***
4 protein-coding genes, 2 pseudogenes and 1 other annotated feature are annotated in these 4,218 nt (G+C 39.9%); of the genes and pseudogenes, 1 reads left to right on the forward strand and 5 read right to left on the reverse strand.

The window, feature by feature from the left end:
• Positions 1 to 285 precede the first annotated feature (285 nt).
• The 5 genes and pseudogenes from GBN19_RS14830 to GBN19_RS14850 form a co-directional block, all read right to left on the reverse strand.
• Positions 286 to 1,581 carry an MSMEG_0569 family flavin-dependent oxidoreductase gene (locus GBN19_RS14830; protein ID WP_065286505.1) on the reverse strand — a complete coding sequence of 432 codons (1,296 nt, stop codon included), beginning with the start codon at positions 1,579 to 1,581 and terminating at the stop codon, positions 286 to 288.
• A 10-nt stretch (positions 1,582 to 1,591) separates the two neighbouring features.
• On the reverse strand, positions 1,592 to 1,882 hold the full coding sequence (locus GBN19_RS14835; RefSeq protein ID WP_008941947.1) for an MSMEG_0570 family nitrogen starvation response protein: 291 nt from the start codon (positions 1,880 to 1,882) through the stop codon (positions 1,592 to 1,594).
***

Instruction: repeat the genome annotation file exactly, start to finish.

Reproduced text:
4 protein-coding genes, 2 pseudogenes and 1 other annotated feature are annotated in these 4,218 nt (G+C 39.9%); of the genes and pseudogenes, 1 reads left to right on the forward strand and 5 read right to left on the reverse strand.

The window, feature by feature from the left end:
• Positions 1 to 285 precede the first annotated feature (285 nt).
• The 5 genes and pseudogenes from GBN19_RS14830 to GBN19_RS14850 form a co-directional block, all read right to left on the reverse strand.
• Positions 286 to 1,581 carry an MSMEG_0569 family flavin-dependent oxidoreductase gene (locus GBN19_RS14830; protein ID WP_065286505.1) on the reverse strand — a complete coding sequence of 432 codons (1,296 nt, stop codon included), beginning with the start codon at positions 1,579 to 1,581 and terminating at the stop codon, positions 286 to 288.
• A 10-nt stretch (positions 1,582 to 1,591) separates the two neighbouring features.
• On the reverse strand, positions 1,592 to 1,882 hold the full coding sequence (locus GBN19_RS14835; RefSeq protein ID WP_008941947.1) for an MSMEG_0570 family nitrogen starvation response protein: 291 nt from the start codon (positions 1,880 to 1,882) through the stop codon (positions 1,592 to 1,594).